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Do chickens eat pasture and grass or is it just a 'myth'?

John Dunn CEO of Egg Farmers Australia, has been quoted as saying "Hens don't eat grass, it causes compaction which leads to disease and death."

We would like to give Mr Dunn the benefit of the doubt and assume he has been misquoted or his full explanation for this comment was not included in this recent news article entitled "Egg farmers hit back at what they call myths about their industry".  Sadly though, it is not the first time that opponents of pastured egg and pork production have made these fool hardy claims.

We would like to invite Mr Dunn to openly discuss this issue.  Perhaps we could start the conversation with a simple question in relation to his claim;  If eating grass causes compaction [of the gizzard] leading to disease and death, and hens don't eat grass; how did the grass get into the gizzard in the first place?

We are not denying that gizzard compaction happens, it certainly does but for many reasons.  The most common reason is that people new to the industry do not understand pasture species, their make up or their food value.  Often they don't understand the digestive processes of chickens and how grazing needs to be managed.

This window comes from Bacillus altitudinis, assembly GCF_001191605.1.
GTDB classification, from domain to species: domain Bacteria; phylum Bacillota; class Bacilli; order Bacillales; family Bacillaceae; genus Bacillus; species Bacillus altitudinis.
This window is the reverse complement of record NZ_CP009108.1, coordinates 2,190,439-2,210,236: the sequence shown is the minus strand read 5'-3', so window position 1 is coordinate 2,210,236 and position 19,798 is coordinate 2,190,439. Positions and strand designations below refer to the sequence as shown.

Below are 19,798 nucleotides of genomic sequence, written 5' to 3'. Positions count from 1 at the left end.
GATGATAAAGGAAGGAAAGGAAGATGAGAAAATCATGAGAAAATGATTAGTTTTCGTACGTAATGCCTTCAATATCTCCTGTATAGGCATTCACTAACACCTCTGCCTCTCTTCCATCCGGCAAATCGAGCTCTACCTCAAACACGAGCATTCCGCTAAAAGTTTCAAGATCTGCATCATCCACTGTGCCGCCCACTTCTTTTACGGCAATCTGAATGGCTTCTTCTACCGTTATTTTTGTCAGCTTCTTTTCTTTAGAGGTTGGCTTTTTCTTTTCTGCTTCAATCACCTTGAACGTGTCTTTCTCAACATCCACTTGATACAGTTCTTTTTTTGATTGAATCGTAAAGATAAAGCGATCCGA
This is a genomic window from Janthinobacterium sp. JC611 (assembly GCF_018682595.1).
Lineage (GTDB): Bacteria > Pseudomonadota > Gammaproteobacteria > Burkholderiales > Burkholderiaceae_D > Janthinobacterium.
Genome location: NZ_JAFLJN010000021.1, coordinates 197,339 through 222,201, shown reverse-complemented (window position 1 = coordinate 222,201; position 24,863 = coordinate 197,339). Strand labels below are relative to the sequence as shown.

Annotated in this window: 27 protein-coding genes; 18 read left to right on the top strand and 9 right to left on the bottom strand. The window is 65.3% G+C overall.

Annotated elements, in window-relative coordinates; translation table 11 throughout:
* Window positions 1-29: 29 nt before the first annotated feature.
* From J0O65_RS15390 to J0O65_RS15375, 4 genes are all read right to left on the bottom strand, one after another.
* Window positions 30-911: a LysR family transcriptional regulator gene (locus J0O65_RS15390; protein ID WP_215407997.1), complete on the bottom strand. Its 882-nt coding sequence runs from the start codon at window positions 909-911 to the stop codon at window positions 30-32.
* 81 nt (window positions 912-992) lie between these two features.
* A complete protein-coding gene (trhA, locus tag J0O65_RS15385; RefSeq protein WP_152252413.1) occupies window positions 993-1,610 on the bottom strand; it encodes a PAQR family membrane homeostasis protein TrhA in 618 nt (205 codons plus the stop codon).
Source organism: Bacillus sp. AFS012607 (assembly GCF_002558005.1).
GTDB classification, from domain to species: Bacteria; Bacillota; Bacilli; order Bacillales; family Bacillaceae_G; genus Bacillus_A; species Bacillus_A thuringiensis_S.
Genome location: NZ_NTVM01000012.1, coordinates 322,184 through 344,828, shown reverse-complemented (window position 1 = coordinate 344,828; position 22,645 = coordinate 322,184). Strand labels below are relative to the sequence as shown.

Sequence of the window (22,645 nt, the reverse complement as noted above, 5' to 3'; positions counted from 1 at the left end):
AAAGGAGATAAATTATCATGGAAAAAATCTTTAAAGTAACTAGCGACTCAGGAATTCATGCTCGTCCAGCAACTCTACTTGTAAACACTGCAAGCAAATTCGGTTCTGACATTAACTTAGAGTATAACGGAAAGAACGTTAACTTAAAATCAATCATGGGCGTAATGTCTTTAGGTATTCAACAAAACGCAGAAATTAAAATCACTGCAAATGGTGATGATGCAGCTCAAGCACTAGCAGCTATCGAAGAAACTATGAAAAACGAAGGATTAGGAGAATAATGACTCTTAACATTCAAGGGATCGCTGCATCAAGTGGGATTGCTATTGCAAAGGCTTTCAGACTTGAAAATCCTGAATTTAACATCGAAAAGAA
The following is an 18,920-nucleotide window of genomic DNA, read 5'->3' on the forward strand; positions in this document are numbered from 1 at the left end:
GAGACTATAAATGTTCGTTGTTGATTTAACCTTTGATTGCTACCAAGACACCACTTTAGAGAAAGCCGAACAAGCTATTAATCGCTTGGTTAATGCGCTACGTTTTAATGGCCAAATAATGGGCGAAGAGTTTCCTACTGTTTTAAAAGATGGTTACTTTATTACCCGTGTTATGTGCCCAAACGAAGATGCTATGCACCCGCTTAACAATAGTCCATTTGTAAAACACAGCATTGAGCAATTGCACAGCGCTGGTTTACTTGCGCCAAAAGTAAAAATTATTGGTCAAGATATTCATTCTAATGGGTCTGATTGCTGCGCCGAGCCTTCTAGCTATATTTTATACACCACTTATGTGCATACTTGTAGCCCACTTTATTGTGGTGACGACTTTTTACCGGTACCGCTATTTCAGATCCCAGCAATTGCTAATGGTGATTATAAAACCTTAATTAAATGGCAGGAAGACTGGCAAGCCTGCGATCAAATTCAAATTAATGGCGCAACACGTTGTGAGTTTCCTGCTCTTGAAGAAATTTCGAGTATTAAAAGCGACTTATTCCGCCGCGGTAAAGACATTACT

This is what you may find in a healthy hen gizzard, pebbles and course grit that will be used in conjunction with the powerful muscular action of this organ, to grind food the bird eats.

There are reasons why the gizzard would not be able to carry out this function effectively and they all relate to poor management of the birds and pasture.


  • Don't graze birds on rank, old grasses.  They have no nutritional value and will only cause problems such as compaction.
  • Keep pastures short and growing well.  Fresh new shoots will be much more digestible.
  • DO NOT expect your birds to survive on pasture alone.  If hens are hungry or the nutrition is inadequate, they will be forced to consume what ever they can to survive and this could lead to over consumption of dry old pastures leading to compaction problems.
  • Make sure you supply course shell grit adlib for your birds in the paddock so that they have easy access to something that will aid the grinding action in the gizzard. (even if you think your soils are adequate)

Nice, healthy gizzard of young birds demonstrating how the pasture has been ground up. You can see a mix of grass and grains.


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